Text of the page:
As social workers working in all settings, we know how important our role is in supporting people to live happier and healthier lives – but sometimes it’s good to know that others appreciate and understand our work too. So, I was very pleased last week to join eight of our adult social care Principal Social Workers (PSWs) in their meeting with the Minister for Social Care and Community, Alistair Burt. He was keen to hear from them about the challenges and issues they face on the front line of social work practice and the ways in which he could support their work.
It was great to have representation from across the country and the PSWs were able to ask the Minister to give his support to the vital role and value of social work in adult social care. He responded by saying he would seek to raise the profile of our work and is keen to spend a day with PSWs and the social workers they support. I’m pleased to say arrangements are in hand for this to happen.
Social work with adults and their families has always had a lower profile than statutory children and families work which is something that I, along with others in the sector, remain keen to address. There are approximately 18 thousand registered social workers working in local authorities and health trusts, delivering social work services at some point to almost 1.2 million adults and their families.
Elsewhere, there are other social workers working in community and voluntary sector organisations, many of whom are supporting individuals, families, older people and their carers. Palliative care is one important area where they work positively with people who are coming to the end of their lives. They play a vital role in helping to resolve a person’s emotional, psychosocial and practical issues by taking an inclusive, rights and strengths based approach.
The Association of Palliative Care Social Workers held their annual conference last week and it was humbling to hear about the amazing work they do working alongside health colleagues to make sure people have the best possible support.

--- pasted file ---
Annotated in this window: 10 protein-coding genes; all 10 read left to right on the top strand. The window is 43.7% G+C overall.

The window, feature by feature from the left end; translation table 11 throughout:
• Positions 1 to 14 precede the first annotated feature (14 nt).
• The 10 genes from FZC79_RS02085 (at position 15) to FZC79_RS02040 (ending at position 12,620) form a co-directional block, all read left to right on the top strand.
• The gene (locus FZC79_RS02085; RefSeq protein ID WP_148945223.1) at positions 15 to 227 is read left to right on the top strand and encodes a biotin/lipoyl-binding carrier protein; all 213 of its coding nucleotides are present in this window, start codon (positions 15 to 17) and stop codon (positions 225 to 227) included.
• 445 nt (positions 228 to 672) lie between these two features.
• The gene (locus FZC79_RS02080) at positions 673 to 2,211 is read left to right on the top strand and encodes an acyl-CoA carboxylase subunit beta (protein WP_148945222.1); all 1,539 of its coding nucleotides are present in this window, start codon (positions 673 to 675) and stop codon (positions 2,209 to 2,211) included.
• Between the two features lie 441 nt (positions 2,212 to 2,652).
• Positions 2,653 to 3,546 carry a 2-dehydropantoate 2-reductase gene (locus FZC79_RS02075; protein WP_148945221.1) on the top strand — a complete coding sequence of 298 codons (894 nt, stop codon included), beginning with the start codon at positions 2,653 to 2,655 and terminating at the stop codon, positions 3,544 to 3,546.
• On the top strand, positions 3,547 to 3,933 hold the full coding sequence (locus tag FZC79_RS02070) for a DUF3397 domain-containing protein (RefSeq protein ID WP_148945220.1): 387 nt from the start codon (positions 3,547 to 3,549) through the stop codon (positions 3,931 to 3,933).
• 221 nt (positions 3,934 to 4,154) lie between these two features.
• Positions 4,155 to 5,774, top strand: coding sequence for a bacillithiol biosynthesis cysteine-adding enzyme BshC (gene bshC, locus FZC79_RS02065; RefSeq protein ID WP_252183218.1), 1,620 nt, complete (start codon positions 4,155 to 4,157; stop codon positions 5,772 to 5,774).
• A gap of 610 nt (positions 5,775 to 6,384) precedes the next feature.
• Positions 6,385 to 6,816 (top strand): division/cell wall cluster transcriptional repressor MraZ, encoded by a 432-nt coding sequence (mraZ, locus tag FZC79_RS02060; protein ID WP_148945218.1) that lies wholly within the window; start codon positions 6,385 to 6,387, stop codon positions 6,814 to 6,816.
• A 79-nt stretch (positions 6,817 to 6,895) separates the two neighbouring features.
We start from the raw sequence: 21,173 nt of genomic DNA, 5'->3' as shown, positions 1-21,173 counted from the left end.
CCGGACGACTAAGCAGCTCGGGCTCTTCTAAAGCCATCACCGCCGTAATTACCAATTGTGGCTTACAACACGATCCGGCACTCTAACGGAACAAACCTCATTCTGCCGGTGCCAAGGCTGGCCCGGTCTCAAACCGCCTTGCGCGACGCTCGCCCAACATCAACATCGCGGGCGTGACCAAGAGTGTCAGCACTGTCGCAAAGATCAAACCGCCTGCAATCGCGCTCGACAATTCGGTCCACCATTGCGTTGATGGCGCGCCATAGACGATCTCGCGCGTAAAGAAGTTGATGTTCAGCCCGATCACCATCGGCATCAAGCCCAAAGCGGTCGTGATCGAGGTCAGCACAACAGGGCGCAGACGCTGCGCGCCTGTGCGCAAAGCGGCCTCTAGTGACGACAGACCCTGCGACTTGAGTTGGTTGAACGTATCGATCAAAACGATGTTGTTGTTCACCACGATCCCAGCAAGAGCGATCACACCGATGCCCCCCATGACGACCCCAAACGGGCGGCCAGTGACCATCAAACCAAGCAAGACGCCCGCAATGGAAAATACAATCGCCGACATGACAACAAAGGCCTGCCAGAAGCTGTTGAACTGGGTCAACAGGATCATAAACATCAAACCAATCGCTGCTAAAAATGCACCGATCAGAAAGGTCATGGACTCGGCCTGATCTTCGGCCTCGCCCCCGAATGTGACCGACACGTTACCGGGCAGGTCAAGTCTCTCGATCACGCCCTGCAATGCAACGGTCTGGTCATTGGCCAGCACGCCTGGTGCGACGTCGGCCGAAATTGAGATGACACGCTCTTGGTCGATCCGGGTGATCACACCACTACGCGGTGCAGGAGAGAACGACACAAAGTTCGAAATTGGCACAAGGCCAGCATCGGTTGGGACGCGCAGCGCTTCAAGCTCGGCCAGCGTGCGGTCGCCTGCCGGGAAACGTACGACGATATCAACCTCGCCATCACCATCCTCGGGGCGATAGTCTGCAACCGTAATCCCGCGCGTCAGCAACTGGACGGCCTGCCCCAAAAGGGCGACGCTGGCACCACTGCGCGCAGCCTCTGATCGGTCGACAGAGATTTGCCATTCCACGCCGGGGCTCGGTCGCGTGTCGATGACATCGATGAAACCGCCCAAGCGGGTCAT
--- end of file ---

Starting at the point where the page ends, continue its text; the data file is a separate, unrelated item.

Social workers are a key professional group in adult social care and our values and principles are helping to change the culture of health and care services. Our focus on listening to people, understanding their needs and wishes, is a simple but fundamental approach. We’re making sure our support, as part of a range of services, is making a positive difference in people’s lives in ways that are relevant and important to them.
One area that requires more attention is working with older people. There is a greater need for us to use our skills to enhance quality of life for older adults and their families. We are uniquely placed to assist them in navigating the ever changing and increasingly complex health, mental health, social care and community landscape. Social work offers a comprehensive approach to meeting an individual’s physical, emotional, spiritual and social needs. This perspective is essential in providing services which have wellbeing, human rights, inclusion and citizenship outcomes at their heart.
It was great to know that academics and practitioners gathered recently to consider ‘Rethinking Social Work with Older People’ and hopefully social work with this important demographic is starting to get the profile it deserves. It is essential our older citizens have the same access to good quality social work as we would expect for children, their families and others.
A welcome to new social work students
If you are embarking on courses to become the social workers of tomorrow, please do read my letter of welcome. You find yourselves at the beginning of an exciting and rewarding journey, at the end of which you’ll be joining a caring and empathic profession where a person-centred approach to health and wellbeing has been our mantra for decades. Good luck!